Posted by JoannaLord

Alright fellow data crunchers, you ready for the final post in our three-post series, "So You Call Yourself an Analyst?" I was really hoping to get this post up last week but instead I was putting the final touches on our new affiliate program (more on that very soon)! For those of you that missed Part 1 or Part 2 of this series, I suggest checking those out before reading this one.

In Part 2, we outlined ways to analyze the data for valuable insights. We walked through GA features, as well as strategies to help you prioritize your analysis efforts. We should all be sitting here with tons of great data just waiting to be used.

Assigning Value to the Data

So what do we do now? Buy ourselves a pumpkin spice latte, and call it a day? No, no, no.  It’s our job to take all of this data and figure out how much we are making (or not making) from our efforts. We can begin to create options based on data to help steer our companies down a more profitable path. By assigning value to the data you are now speaking a language everyone understands–money.

You need to explain the current situation in dollars. Too often analysts show up to meetings with great data but they explain it in weekly increases or decreases. This can be hard for people to conceptualize. Instead translate the data into actual dollars. I find the value per visit (VPV) metric to be one of the most overlooked calculations an analyst can use. Let’s roll through an example;

Let’s say we wanted to know if we should allocate more resources to the Learn SEO section. We would want to know how much each visit, on average, makes us. How do we calculate the value per visit? We pull how many people visited the section last month, and see how many conversions took place. We then multiply the # of conversions by (you can also use your lifetime value if you want) and we get a monetary value the section brough in last month. We take that value and divide by number of visits to the Learn SEO section, and we have a practical data point to report. Looks like this;

Value per visit calculation

Reporting good data with an attached value to your boss or client is only half the battle. The other part is making those numbers compelling. For example, let’s say your marketing team needs to know what section of the site they should focus CRO efforts on. You may be inclined to throw that data in excel, but why not throw it in a pie chart? The data really pops, right?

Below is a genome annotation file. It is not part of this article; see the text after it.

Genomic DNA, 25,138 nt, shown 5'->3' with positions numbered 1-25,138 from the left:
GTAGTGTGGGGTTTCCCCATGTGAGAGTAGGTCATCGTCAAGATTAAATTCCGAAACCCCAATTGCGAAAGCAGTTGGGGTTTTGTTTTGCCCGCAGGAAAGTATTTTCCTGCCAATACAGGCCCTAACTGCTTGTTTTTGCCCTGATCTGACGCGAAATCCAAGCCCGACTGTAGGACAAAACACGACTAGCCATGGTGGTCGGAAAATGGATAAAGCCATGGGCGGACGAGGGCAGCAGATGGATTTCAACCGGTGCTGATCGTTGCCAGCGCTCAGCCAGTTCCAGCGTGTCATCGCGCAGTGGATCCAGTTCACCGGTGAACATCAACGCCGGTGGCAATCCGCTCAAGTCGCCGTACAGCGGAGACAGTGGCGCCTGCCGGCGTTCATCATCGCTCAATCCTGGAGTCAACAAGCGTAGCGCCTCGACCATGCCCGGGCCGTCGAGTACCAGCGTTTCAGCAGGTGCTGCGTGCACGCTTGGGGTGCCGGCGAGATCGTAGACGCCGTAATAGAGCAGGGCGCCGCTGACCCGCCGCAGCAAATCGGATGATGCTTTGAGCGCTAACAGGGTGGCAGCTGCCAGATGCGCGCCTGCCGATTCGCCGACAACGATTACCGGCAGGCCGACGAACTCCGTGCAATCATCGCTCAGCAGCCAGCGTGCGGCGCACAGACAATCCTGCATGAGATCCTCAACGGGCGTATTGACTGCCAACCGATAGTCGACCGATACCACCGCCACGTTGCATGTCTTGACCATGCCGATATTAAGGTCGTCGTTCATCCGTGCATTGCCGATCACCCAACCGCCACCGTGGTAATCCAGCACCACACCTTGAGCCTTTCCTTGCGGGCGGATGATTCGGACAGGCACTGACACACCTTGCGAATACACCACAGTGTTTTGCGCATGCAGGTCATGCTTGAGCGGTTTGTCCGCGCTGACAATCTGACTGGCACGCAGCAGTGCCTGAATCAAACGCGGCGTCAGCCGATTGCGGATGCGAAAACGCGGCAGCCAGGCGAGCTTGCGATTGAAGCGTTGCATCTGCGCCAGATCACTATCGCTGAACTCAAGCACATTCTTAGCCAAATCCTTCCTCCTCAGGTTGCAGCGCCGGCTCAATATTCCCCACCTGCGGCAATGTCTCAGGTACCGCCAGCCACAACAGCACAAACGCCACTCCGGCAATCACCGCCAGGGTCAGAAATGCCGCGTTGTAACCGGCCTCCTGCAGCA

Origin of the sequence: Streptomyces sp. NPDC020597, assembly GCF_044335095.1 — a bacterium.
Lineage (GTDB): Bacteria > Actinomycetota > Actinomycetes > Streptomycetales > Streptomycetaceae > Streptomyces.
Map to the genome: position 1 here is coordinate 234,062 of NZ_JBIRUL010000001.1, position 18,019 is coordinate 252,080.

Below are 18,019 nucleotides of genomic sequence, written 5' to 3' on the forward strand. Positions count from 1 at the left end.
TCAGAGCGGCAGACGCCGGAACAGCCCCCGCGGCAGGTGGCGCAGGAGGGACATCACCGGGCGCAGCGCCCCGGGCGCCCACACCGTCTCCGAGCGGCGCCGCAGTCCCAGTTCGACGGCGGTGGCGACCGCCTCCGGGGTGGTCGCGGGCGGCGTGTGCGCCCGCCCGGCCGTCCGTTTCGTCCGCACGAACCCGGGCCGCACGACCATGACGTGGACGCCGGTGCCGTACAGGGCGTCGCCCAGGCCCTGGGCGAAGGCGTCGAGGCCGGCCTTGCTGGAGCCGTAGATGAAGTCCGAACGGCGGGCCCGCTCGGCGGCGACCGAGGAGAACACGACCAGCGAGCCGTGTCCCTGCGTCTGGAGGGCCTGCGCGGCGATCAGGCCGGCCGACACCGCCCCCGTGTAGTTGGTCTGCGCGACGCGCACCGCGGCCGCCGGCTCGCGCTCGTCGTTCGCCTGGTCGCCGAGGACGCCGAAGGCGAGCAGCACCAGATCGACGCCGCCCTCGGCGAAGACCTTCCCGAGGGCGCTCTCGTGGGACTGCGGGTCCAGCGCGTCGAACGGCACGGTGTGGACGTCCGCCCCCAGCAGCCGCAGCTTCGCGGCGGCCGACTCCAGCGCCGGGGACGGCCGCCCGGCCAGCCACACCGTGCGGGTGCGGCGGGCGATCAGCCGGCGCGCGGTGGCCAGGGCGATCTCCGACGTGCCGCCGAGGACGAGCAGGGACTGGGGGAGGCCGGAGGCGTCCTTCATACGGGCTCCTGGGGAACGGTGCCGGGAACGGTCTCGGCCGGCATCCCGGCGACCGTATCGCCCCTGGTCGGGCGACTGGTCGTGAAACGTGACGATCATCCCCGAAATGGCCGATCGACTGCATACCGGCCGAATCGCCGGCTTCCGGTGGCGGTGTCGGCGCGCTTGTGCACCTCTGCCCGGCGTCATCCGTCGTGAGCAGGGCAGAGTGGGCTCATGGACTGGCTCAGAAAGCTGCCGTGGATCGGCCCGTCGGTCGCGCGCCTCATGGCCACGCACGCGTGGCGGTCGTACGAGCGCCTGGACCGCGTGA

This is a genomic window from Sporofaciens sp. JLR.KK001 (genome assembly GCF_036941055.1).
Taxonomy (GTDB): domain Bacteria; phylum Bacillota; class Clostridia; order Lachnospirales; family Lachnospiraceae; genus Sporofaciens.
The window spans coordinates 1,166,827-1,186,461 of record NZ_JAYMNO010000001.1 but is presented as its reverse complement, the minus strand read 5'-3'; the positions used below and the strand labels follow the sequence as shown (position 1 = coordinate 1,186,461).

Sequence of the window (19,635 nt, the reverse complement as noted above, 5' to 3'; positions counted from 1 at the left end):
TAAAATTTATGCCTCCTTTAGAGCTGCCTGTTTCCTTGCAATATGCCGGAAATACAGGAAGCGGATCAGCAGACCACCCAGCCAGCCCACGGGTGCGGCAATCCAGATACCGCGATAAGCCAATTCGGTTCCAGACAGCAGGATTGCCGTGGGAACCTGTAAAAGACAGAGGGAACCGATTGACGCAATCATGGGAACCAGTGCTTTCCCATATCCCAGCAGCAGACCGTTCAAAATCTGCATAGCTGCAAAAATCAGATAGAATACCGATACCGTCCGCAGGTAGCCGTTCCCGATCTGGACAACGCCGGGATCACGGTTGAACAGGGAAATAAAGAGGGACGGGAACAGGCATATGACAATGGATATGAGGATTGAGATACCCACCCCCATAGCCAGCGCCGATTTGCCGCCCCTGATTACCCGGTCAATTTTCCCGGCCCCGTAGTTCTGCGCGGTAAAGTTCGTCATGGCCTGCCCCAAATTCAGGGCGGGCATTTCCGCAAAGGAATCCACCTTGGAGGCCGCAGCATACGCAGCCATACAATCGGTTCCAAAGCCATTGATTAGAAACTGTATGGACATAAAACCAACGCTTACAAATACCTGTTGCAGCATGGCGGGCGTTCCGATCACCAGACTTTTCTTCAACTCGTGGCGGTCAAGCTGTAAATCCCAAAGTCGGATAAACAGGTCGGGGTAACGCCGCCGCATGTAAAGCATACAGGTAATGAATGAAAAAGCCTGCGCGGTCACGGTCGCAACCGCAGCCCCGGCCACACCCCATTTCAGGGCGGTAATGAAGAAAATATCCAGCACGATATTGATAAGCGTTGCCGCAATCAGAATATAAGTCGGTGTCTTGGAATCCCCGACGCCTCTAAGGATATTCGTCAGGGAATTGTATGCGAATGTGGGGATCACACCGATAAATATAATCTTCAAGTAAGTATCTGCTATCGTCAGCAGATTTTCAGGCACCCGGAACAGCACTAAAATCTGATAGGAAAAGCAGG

When reporting the value of data you should lean on things like bar graphs, pie charts, and ranges of success. Go dramatic folks! You just spent days throwing back caffeinated drinks so you could find data they want to see. Help them see it better.

Last but not least…Take Action!

Now that we have the value nailed down, we can move onto my favorite part–taking action.  Yup you read that right…it is your responsibility to hand the rest of the company with suggested "next steps" {mind explodes!}

Now I want you guys to be honest, how many of you have said something like this,  "If we can increase traffic to this page by 10% we will increase signups by 2% and add X number of dollars to the bottomline?" Ugh, come on people! You have the data. You know how the traffic is getting to that page right now. You know what referrals are increasing, and which are dropping. You know what sections of the site are funneling to that page and which have no way for a visitor to access that page. Make actual suggestions when presenting the data!

You should be saying, "Here are my suggestions for increasing traffic to this page…" and list a number of referring sources for PR to work on, or give a handful of keywords for your SEO to target, etc. These are things you can suggest based on the numbers. You can have confidence that you are suggesting smart moves for your company.

That is what this was all for friends. As analysts we aren’t just tasked with making sure everything looks okay, we are also expected to find ways to improve. If you aren’t walking away from the data with action items you can get started on, you shouldn’t be walking away from the data.

Well that about wraps it up for this series folks. I hope I have helped some of you reevaluate your current analytical process. I know it all seems like quite a bit of work, but trust me when I say time invested in analytics is well spent. Hopefully this series has given you a roadmap to follow, and at the very least motivated you to log in, check it all out, and start analyzing.

Want to start from the beginning and check out Parts 1 & 2? Here they are:

Part 1: Asking the Right Questions
Part 2: Analysis Redefined


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